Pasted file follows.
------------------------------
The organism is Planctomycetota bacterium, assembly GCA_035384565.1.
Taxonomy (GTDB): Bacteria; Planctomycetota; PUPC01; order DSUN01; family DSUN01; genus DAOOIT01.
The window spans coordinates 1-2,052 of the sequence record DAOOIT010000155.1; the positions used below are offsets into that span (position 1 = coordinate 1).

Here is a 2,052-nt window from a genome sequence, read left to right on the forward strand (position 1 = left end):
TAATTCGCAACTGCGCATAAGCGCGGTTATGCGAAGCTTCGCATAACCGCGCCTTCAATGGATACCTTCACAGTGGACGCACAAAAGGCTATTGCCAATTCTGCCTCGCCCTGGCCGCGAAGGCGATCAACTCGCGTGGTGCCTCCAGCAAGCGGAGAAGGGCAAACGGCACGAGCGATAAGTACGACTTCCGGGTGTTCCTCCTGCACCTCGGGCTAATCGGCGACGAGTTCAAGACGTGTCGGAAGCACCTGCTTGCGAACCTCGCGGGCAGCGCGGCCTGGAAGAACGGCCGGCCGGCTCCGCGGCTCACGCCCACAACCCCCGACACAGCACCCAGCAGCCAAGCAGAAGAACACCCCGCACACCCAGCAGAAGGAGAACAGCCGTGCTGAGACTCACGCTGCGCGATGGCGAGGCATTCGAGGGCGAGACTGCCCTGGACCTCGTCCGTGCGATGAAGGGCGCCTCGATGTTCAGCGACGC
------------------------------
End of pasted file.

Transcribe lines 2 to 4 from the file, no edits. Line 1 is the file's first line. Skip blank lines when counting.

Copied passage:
Taxonomy (GTDB): Bacteria; Planctomycetota; PUPC01; order DSUN01; family DSUN01; genus DAOOIT01.
The window spans coordinates 1-2,052 of the sequence record DAOOIT010000155.1; the positions used below are offsets into that span (position 1 = coordinate 1).

Here is a 2,052-nt window from a genome sequence, read left to right on the forward strand (position 1 = left end):